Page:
Fall from Heaven
For listeners expecting PVRIS to take the bait their debut planted and soar up from the dark themes into the pop spectrum, this trio has news for you. Instead of taking the Paramore route straight to the pop charts, PVRIS burrows into their dark side and takes a fall from “Heaven” that amplifies their feelings and sound. How appropriate then, that the album was recorded in a haunted church in upstate New York. Front woman Lynn Gunn’s vocals are a balancing act between guttural belting and soothing alto, the pairing becoming the band’s signature. All We Know Of Heaven, All We Need Of Hell is the haunting intersection of alternative rock on the cusp of pop.
Naturally, the album kicks off on the first single, “Heaven.” It doesn’t paint the ethereal, expansive white clouds picture but instead, it shatters the illusion. “You took my heart / you took my heaven away,” Gunn wails. The trio then splits in “Half” with “one foot in the grave, the other on the ground.” Two alternative pop singles follow. Gunn affirms she doesn’t need “Anyone Else” but the sentiment is left open ended by the hollow harp instrumental at its close. “What’s Wrong” is sure to be the album’s biggest hit, despite the heavy lyrics. As a play on the album’s theme of the afterlife, Gunn declares, “No I never sold my soul / if I ever do, throw my bones to the wolves.” Simply put, the song alludes to a depressed state of mind. Or as Gunn puts it, “I don’t need a metaphor for you to know I’m miserable.”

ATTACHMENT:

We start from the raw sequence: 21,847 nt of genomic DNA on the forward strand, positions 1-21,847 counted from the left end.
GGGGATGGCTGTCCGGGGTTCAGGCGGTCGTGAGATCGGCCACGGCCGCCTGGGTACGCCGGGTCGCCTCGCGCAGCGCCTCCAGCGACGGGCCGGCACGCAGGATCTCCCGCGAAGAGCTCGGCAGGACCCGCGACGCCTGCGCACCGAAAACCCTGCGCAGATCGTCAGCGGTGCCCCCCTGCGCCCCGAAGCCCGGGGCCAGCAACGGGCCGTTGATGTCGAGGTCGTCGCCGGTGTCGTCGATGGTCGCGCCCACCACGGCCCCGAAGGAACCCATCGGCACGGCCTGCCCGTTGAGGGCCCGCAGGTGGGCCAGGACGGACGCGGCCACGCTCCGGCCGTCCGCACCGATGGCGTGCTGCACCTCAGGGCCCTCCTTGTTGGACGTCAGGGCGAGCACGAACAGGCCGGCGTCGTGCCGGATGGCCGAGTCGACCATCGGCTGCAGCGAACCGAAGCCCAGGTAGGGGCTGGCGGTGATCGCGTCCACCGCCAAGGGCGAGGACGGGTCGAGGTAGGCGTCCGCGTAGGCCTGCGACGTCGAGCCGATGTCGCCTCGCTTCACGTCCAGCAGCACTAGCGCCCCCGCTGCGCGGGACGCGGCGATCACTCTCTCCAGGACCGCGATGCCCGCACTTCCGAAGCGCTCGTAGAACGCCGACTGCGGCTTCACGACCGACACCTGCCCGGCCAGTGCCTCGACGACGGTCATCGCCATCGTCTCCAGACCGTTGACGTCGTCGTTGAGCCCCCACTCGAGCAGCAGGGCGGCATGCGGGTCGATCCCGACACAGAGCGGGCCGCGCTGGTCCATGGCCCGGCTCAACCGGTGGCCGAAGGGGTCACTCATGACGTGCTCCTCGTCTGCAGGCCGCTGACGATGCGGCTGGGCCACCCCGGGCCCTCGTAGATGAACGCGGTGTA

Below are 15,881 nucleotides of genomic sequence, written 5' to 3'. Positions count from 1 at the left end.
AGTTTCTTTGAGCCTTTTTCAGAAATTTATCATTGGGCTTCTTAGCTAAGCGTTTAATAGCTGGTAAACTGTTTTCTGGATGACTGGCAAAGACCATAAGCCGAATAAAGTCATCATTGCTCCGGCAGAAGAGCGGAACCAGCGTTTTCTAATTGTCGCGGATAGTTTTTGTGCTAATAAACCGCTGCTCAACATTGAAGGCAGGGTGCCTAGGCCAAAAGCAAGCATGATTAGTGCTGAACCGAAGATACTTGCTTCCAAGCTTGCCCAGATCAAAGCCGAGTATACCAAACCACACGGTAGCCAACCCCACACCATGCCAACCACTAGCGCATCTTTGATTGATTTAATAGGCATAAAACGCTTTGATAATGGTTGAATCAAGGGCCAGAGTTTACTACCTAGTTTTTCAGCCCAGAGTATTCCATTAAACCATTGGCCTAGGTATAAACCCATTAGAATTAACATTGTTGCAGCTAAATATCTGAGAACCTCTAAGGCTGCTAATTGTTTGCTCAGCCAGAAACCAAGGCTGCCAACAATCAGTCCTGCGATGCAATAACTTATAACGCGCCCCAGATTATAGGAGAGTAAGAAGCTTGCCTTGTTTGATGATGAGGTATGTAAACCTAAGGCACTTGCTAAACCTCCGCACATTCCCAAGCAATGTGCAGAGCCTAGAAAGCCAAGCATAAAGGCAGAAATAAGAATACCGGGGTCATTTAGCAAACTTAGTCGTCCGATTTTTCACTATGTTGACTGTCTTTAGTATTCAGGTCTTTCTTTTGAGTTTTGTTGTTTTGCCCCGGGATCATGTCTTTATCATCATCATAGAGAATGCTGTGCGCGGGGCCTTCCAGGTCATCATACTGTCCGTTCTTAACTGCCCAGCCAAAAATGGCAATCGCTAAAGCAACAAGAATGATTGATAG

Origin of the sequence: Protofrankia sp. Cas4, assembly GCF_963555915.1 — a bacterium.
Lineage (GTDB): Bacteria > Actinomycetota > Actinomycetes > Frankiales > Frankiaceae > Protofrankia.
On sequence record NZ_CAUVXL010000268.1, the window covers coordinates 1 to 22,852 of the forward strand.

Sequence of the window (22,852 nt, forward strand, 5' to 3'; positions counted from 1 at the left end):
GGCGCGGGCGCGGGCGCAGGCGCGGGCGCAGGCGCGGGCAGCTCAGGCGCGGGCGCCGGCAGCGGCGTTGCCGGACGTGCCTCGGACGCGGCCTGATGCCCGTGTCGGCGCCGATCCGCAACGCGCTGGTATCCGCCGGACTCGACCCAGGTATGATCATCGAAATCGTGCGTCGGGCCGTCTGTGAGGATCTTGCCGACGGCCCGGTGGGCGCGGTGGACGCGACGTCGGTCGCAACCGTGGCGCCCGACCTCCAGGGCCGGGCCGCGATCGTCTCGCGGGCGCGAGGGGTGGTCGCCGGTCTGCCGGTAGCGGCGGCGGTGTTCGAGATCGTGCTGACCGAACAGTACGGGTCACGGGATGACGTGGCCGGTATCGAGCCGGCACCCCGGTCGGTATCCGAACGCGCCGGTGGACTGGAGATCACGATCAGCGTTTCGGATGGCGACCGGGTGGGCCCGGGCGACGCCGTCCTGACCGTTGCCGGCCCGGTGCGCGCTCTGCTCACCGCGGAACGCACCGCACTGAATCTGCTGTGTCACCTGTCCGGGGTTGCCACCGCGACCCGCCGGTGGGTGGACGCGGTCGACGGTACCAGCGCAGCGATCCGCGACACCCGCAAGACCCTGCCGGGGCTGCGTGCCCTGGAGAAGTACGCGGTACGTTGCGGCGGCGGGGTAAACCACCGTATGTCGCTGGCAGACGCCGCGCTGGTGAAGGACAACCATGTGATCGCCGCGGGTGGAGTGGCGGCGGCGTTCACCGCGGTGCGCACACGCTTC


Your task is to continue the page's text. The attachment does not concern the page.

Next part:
“Same Soul” is a play on Gotye’s “Somebody That I Used To Know,” and listeners are shown “No Mercy” with a thumping alt-rock anthem. When the trio goes soft, it appropriately takes on a ghostly quality. This can be heard on “Separate,” where Gunn explains the disconnect between her head and her heart. The final track hints at a brighter horizon. “Nola 1” strays from brash vocals and the light, layered guitar loops make this the most pop-sounding song on the album.
PVRIS have matured from White Noise, diving deeper into what plagues the heart, mind and spirit. What could have been a sorrowful, mundane display of haunted artists, feels instead tactful in its emphasis on the empathetic lyrics and purposeful, upbeat instrumentals. All We Know Of Heaven, All We Need Of Hell was co-produced by ghosts, and they stay with you long after the music stops.